Thanks to social media algorithms that can see exactly how you’re interacting with social media posts, you can be addicted to finding the perfect chairs, potted plants, or woven rug to pull a room together to then post online, says Lindsey Pratt, a therapist in private practice in New York City who specializes in addiction and recovery. “Targeted ads play off this addiction, and it’s now easier than ever to curate an experience at home to sell to the world rather than living in reality,” she adds. Online shopping can be convenient, but sometimes you need to see furniture in person to make sure it’s worth the investment and realistic for your lifestyle.
Listening to music
This is one addiction you won’t need to kick. A study published in Scientific Reports found that listening to enjoyable music creates a natural high. “The body reacts in the same way as when it eats pleasurable food, by releasing the neurotransmitter dopamine,” says Duy Nguyen, DO, a board-certified psychiatrist at Beachway Therapy Center in Boynton Beach, Florida. “It is this chemical that makes us want to repeat behaviors to regain that feeling again, which is why we can become addicted to listening to our favorite songs.”
Tanning addiction is very common, particularly among young men and women between the ages of 18 and 30. In fact, a study conducted by the Georgetown University Medical Center concluded that 1 in 5 young white women who have used a tanning bed in the last year showed signs of dependence, says dermatologist Deborah S. Sarnoff, MD, president of The Skin Cancer Foundation. Just how bad is tanning? More than 450,000 cases of skin cancer in the United States, Europe, and Australia each year are linked to indoor tanning, per 2017 research published in JAMA Dermatology. How do you know if you’re addicted? “There are a few telling signs,” Dr. Sarnoff says. “UV light has been shown to trigger a release of endorphins, the feel-good hormone,” she says. “You might find yourself craving that feeling of happiness. If you find you’re going to the tanning salon more often or staying in the tanning bed longer, that could be a sign of dependence.”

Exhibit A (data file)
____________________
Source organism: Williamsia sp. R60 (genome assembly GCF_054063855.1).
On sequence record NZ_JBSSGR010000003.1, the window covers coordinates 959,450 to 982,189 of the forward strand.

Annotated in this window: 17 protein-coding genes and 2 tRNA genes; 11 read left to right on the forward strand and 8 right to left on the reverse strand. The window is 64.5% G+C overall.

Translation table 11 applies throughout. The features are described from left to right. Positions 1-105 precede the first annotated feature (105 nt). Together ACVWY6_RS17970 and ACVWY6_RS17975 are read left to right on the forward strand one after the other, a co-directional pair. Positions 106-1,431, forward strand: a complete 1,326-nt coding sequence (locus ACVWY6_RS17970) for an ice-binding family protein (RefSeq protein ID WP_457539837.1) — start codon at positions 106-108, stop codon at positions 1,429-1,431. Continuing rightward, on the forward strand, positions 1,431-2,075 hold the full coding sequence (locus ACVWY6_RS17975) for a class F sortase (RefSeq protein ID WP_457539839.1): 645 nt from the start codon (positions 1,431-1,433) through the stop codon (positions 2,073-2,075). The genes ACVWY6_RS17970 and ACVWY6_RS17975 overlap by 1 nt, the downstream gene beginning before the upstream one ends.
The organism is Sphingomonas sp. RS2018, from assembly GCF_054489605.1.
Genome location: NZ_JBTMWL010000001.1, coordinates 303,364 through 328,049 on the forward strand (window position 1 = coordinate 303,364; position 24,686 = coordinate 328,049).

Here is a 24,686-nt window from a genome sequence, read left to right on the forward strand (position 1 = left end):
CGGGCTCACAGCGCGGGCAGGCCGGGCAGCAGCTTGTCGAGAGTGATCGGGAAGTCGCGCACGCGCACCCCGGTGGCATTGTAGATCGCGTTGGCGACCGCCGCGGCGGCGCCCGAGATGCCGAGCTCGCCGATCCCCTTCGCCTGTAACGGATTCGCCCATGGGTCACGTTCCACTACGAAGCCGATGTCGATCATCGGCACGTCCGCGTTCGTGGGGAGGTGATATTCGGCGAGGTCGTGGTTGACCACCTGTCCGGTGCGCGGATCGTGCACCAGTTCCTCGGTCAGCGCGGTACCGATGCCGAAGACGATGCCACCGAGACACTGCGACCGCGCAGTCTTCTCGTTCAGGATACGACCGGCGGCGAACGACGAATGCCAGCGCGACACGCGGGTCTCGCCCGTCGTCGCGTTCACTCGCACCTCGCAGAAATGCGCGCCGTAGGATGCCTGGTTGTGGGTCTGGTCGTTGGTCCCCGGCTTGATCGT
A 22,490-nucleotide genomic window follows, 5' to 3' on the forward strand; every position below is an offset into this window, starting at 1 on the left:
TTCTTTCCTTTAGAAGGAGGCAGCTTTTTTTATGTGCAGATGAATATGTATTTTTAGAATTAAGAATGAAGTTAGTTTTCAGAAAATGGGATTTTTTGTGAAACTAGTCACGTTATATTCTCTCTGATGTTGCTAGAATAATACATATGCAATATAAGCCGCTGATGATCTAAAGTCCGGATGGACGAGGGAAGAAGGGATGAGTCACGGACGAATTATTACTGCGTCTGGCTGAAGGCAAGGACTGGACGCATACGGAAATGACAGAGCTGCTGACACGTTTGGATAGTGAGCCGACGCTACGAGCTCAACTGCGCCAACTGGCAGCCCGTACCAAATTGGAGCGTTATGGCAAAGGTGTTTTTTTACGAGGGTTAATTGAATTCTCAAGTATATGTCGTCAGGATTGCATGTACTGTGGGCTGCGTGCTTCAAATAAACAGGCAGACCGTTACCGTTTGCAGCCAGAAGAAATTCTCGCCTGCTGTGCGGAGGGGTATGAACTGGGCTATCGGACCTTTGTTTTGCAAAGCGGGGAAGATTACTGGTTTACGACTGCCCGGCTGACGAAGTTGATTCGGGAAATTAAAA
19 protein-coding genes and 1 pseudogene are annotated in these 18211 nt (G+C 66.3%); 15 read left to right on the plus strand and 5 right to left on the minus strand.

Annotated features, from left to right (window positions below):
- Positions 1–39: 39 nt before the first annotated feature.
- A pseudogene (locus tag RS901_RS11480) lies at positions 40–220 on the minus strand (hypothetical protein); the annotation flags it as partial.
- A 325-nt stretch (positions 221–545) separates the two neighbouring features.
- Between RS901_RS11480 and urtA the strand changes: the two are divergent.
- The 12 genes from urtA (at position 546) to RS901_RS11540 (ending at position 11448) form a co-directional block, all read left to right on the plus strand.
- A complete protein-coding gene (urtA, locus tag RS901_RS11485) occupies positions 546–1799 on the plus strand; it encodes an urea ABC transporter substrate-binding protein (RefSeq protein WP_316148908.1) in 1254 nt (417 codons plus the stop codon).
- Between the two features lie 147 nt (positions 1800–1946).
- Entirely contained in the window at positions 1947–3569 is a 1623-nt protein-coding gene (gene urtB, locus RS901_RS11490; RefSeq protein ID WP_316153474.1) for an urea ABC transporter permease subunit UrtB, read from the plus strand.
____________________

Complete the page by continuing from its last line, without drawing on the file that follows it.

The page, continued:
If it’s as easy to find a date as it is to swipe left or right, it’s simple to see how online dating could be addictive. “People are addicted to online dating because so many of us have deep-rooted fantasies of finding Mr. or Ms. right who will change, rescue, or drastically improve our lives,” says Isabel James, a matchmaker and relationship coach at Elite Dating Managers, where many clients report checking for potential matches more than 20 times a day. “We like to believe one person can do this, and the media has lead us to believe so as well. Being in love can be one of the greatest things in life, and dating app addictions trail this desire.”
Pulling your hair
The clinical term for this is trichotillomania, and it’s when someone can’t stop twisting or pulling their hair out, says Anna Guanche, MD, a board-certified dermatologist and founder of the Bella Skin Institute in Calabasas, California. It’s not just the hair on your head. Dr. Guanche says some people will pull the hair on their eyebrows or even eyelashes as a compulsive urge or mindless habit, such as when they are watching TV. (Check out these 18 other habits that cause your hair to thin.)
Diet soda can affect your metabolism, and is associated with numerous health problems from type 2 diabetes to high blood pressure. But giving it up can be more complicated than you might think. While the addiction may stem from the artificial sugars in diet soda Sheri Heller, a licensed clinical social worker and addiction specialist based in New York, says the addiction also can stem from weight control and body dysmorphia. “I’ve worked with [clients] who drink liters of diet soda and can’t seem to stop, even when they incur physical maladies,” she says.